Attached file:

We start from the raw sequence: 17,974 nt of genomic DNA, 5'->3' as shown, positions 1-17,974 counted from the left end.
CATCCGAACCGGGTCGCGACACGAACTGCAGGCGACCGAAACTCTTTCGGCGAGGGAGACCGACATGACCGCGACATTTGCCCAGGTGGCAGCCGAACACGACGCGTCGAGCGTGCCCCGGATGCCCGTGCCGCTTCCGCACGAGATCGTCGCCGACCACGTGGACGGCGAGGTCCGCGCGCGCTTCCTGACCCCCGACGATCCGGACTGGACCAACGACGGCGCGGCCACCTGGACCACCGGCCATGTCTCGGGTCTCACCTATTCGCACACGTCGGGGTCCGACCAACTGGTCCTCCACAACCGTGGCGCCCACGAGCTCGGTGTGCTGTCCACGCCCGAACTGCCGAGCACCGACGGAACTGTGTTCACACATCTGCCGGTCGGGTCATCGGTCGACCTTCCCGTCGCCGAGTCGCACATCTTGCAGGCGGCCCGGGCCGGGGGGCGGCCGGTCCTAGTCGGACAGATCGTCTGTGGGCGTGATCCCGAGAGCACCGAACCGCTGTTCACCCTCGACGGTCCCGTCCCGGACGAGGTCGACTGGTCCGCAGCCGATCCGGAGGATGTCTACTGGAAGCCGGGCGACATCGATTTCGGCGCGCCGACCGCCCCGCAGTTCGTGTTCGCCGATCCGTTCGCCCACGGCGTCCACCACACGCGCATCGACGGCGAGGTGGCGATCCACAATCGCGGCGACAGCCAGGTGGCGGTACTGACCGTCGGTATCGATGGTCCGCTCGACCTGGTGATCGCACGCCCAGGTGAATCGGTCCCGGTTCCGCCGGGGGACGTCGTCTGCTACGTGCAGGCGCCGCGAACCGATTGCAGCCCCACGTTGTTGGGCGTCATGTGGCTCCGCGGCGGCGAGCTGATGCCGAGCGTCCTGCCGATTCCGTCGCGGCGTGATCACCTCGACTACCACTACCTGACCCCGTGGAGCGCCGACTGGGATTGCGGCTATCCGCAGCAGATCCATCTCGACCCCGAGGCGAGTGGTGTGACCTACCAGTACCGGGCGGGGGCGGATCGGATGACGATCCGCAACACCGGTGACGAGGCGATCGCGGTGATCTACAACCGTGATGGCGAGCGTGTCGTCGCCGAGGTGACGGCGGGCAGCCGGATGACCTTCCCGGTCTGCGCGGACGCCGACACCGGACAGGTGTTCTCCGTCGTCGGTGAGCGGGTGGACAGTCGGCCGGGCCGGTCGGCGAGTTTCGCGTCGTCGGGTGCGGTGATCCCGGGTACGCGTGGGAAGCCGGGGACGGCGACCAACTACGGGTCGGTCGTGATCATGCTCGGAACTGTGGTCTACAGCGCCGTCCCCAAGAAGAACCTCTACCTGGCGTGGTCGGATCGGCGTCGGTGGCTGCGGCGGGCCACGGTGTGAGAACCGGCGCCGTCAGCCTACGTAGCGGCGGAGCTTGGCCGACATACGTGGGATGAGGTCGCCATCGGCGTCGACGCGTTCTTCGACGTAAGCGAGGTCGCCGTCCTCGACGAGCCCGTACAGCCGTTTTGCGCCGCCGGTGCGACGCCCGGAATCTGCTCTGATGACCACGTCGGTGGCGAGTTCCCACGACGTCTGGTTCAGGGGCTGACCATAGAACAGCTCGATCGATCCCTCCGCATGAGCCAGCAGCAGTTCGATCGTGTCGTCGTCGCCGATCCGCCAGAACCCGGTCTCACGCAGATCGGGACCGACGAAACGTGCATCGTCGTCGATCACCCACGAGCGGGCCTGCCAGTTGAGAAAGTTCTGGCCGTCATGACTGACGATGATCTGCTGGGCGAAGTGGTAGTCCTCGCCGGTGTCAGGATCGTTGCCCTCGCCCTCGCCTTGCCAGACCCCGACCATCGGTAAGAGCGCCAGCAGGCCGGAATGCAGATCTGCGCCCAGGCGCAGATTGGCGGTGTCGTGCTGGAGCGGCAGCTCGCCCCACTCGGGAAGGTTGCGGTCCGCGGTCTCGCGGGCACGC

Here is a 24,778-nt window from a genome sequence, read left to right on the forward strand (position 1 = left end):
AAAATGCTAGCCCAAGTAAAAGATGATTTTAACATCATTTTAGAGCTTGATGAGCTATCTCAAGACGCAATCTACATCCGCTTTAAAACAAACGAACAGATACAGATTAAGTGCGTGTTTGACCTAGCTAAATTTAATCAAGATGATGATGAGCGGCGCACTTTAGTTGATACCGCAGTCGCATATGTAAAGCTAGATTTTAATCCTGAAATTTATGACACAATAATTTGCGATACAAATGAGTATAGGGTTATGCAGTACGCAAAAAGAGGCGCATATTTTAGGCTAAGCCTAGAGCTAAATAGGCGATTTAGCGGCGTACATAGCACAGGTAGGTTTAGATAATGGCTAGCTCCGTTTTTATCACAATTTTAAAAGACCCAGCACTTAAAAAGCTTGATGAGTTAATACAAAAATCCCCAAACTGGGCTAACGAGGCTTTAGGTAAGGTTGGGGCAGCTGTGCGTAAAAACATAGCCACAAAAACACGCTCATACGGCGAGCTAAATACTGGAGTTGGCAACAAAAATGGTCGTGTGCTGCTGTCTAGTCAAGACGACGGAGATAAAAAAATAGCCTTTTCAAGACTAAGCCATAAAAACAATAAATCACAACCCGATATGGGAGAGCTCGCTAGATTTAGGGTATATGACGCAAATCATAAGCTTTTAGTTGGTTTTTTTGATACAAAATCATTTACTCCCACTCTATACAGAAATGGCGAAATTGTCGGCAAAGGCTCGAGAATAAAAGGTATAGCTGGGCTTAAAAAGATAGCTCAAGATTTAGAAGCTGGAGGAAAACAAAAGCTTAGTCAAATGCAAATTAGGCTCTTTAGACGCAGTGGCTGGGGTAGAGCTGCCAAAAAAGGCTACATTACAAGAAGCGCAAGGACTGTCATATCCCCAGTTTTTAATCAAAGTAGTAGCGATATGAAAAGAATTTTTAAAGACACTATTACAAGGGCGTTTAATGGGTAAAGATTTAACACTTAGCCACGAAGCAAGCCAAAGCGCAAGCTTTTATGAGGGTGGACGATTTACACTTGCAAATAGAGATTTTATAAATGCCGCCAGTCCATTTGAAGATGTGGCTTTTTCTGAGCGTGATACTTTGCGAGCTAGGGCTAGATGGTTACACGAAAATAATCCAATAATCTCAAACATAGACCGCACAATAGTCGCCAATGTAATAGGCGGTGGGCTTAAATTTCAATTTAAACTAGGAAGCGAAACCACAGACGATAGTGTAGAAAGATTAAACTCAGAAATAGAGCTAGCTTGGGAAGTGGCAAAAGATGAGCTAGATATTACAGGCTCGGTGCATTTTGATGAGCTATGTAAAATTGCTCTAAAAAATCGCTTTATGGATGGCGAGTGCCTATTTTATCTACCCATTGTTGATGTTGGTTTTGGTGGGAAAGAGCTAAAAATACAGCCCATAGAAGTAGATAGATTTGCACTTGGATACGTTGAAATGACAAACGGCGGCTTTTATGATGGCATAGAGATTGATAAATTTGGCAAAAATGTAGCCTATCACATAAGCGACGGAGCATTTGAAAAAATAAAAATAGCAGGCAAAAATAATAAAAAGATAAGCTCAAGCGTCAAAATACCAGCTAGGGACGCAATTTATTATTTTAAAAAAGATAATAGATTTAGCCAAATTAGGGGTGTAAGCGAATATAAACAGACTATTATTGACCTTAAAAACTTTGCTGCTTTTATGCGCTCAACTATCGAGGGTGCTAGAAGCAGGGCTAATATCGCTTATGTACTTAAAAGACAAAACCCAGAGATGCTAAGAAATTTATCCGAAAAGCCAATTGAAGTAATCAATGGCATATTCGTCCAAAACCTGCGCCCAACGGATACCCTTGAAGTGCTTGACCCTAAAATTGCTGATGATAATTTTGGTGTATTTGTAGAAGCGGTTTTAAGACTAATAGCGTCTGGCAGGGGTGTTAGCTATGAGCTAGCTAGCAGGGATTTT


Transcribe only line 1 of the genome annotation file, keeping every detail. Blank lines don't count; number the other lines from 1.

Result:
We start from the raw sequence: 17,974 nt of genomic DNA, 5'->3' as shown, positions 1-17,974 counted from the left end.